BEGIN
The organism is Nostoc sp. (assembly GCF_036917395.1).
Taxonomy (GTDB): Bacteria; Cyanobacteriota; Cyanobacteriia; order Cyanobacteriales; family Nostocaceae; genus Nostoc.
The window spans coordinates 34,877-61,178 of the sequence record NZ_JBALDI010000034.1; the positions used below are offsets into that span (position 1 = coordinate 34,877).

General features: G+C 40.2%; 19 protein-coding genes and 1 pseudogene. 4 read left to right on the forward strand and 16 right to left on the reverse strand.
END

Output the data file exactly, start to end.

The organism is Nostoc sp. (assembly GCF_036917395.1).
Taxonomy (GTDB): Bacteria; Cyanobacteriota; Cyanobacteriia; order Cyanobacteriales; family Nostocaceae; genus Nostoc.
The window spans coordinates 34,877-61,178 of the sequence record NZ_JBALDI010000034.1; the positions used below are offsets into that span (position 1 = coordinate 34,877).

General features: G+C 40.2%; 19 protein-coding genes and 1 pseudogene. 4 read left to right on the forward strand and 16 right to left on the reverse strand.